You get given a drink card at the beginning of the night and then you pay for what you drank at the end. I would advise leaving before it ends though as there’s a mad rush to get out once the night is over. The venue is open from Thursday through Sunday, so make sure to time your visit to Cuba with one of these days so you can experience this unique and incredible spot.
Day 3: Day trip to Viñales
For our third day in Havana we booked a vintage car ride to Viñales, which is a beautiful village about 2-3 hours drive from Havana. It’s incredibly lush and green with beautiful scenery and several tobacco plantations.
Our guide David (who drove gave us a tour around Havana on our first day) insisted we see Viñales and since we knew how happy it would make him to take us out there, we agreed to a day trip.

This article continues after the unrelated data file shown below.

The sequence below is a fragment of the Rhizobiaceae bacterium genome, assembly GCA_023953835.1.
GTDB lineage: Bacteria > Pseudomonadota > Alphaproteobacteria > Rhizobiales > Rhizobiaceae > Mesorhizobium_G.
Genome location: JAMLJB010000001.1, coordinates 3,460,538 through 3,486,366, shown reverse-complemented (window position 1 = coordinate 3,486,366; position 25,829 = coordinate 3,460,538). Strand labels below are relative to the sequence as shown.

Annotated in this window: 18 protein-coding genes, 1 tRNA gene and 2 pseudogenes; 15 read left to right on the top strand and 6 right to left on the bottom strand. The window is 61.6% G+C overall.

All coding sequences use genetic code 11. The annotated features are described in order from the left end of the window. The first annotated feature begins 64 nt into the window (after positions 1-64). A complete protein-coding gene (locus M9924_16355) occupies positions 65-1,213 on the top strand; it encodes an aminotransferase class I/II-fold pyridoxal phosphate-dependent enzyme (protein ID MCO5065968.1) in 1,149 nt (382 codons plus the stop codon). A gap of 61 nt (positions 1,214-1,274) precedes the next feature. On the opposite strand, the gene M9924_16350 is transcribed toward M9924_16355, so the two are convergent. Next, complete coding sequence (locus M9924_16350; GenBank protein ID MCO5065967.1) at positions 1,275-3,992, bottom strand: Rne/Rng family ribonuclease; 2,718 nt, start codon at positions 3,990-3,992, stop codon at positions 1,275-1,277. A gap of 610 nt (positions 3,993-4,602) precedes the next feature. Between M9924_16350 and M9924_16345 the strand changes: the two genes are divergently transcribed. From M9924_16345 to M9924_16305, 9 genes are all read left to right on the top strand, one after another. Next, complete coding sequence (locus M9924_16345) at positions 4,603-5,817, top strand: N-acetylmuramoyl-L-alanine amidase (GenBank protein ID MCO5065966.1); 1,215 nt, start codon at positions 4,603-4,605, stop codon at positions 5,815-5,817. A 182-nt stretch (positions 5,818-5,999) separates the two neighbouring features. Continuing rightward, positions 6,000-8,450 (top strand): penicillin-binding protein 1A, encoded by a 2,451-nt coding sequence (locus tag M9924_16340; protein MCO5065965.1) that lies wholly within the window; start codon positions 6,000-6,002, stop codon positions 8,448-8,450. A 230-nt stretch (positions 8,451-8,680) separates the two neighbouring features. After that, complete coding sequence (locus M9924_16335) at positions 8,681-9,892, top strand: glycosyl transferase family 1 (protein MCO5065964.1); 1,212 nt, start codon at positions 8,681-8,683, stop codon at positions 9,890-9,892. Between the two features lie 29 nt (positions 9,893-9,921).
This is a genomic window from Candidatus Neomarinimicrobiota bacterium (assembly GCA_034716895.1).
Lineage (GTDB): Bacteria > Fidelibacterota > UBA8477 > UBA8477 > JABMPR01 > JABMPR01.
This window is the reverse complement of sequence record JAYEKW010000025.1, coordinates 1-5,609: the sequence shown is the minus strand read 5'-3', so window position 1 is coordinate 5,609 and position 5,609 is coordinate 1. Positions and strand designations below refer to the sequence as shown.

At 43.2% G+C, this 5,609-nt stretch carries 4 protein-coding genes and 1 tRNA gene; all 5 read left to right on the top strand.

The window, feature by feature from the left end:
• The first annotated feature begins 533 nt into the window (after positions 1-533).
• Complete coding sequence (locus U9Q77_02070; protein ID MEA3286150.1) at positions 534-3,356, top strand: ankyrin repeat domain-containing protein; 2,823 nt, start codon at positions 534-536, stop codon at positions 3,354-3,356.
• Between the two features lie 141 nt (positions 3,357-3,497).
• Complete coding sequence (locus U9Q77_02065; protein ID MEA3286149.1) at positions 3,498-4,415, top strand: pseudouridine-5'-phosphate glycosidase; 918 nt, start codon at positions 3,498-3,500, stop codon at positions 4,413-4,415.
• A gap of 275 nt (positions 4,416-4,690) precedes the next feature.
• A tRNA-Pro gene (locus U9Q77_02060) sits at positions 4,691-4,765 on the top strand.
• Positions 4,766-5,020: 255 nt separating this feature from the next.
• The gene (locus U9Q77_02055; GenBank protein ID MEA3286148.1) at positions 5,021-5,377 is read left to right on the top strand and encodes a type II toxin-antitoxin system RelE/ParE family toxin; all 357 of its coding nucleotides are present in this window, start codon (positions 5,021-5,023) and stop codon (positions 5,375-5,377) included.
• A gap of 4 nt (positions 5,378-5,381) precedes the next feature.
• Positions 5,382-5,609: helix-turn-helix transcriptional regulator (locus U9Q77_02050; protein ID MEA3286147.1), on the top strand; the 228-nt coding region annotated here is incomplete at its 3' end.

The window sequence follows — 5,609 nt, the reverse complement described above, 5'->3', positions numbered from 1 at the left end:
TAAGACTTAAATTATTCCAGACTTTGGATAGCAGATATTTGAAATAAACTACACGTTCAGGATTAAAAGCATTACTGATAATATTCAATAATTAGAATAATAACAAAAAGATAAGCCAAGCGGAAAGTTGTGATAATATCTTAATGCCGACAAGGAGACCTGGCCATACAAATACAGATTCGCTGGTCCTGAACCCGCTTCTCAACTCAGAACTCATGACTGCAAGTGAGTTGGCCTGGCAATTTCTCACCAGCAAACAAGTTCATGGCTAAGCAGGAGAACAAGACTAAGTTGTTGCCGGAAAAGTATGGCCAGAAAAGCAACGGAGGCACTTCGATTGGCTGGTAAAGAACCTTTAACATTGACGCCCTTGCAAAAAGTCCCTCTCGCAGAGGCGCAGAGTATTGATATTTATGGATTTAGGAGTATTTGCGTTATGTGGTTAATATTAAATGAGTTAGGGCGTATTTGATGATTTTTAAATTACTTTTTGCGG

He and his driver showed up with a different car this time – a beautiful red and white one. In hindsight the vintage car wasn’t so comfortable to ride in over long distances and it definitely would have been better to ride in a more modern vehicle but it definitely made for some great photos.
Viñales is absolutely stunning. We visited a cave called Cueva del Indio, which is located near the town of San Vincente. We explored part of the illuminated cave on a motorboat and got to see plenty of stalactites and stalagmites, as well as cave paintings.
Afterwards we went to a tobacco farm where we rode horses and learnt about the art of rolling the perfect Cuban cigar. I didn’t smoke one but you have the opportunity to try it if you want. (If you’re going to buy Cuban cigars, better to buy them out here than in the city.) The horse ride was relaxing and allowed us to soak in the beautiful green scenery of Viñales.
It was a long day but definitely worth it – one of my favorite things to do in Cuba!